Identification of the Complement Regulatory Proteins CD46, CD55, and CD59 in Human Fallopian Tube, Endometrium, and Cervical Mucosa and Secretion


Broegelmann Research Laboratory for Microbiology, Armauer Hansen Building, N-5021 Bergen, Norway.


PROBLEM: Complement lytic activity has been demonstrated, and a potential for its activation is present in human cervical and tubal secretions and in the endometrium. This necessitates the presence of regulatory mechanisms for protection of the sperm and the implanting allogeneic conceptus in the female genital tract. Complement regulatory proteins demonstrated on sperm and in seminal fluid have been attributed such a role. It is however likely that additional protection is required for a successful conception and implantation to take place. This lead us to investigate the distribution of the complement regulatory factors in cervical mucus and mucosa, uterine endometrium, and fallopian tube.

METHOD: Endometrium and cervical mucosa were obtained from patients undergoing hysterectomy for benign conditions, and specimens were selected from different stages of the menstrual cycle. Fallopian tubes were obtained from patients submitted for sterilization, while cervical mucus was aspirated from volunteers undergoing gynecological examination. Immunohistochemistry was performed on all tissue samples, using monoclonal antibodies to membrane cofactor protein (MCP), decay accelerating factor (DAF), CD59 and complement receptor 1 (CR1). Western blot analysis was performed on cervical mucus under nonreducing conditions.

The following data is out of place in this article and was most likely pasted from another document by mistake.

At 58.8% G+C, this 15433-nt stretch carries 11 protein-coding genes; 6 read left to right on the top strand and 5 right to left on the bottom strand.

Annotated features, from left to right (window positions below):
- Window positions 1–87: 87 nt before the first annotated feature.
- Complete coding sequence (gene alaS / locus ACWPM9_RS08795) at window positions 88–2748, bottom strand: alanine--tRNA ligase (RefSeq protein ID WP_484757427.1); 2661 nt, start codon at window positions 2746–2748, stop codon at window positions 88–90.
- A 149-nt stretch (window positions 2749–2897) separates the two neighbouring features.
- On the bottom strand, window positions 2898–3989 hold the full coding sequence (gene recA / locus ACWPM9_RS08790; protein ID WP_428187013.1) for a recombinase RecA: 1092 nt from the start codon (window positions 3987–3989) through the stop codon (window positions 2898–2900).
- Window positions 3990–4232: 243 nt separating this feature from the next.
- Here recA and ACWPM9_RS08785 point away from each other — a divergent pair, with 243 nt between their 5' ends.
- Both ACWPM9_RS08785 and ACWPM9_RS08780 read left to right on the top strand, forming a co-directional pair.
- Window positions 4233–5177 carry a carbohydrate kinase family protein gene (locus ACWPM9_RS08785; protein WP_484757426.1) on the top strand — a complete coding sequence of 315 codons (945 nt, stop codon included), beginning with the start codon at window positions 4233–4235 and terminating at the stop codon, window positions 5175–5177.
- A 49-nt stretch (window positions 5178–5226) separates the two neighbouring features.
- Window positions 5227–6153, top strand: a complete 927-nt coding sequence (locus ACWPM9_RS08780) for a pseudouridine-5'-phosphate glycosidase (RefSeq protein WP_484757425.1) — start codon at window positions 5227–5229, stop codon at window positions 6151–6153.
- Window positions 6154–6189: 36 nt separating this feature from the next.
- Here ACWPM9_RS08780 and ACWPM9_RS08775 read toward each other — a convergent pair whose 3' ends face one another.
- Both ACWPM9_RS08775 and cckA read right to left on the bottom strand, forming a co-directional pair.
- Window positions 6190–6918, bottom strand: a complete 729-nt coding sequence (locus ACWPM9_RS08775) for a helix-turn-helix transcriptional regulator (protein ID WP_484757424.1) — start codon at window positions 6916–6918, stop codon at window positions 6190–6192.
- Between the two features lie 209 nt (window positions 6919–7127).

RESULTS: MCP, DAF, and CD59 were found to be expressed in human endometrium and fallopian tube. No variation in expression was detected throughout the menstrual cycle. CR1 was not expressed. Soluble forms of DAF and CD59 were found to be present in cervical mucus.

CONCLUSION: The complement regulatory proteins MCP, DAF, and CD59 are expressed throughout the female genital tract, and may thus play an important role in protecting the traversing sperm and implanting blastocyst from complement mediated damage.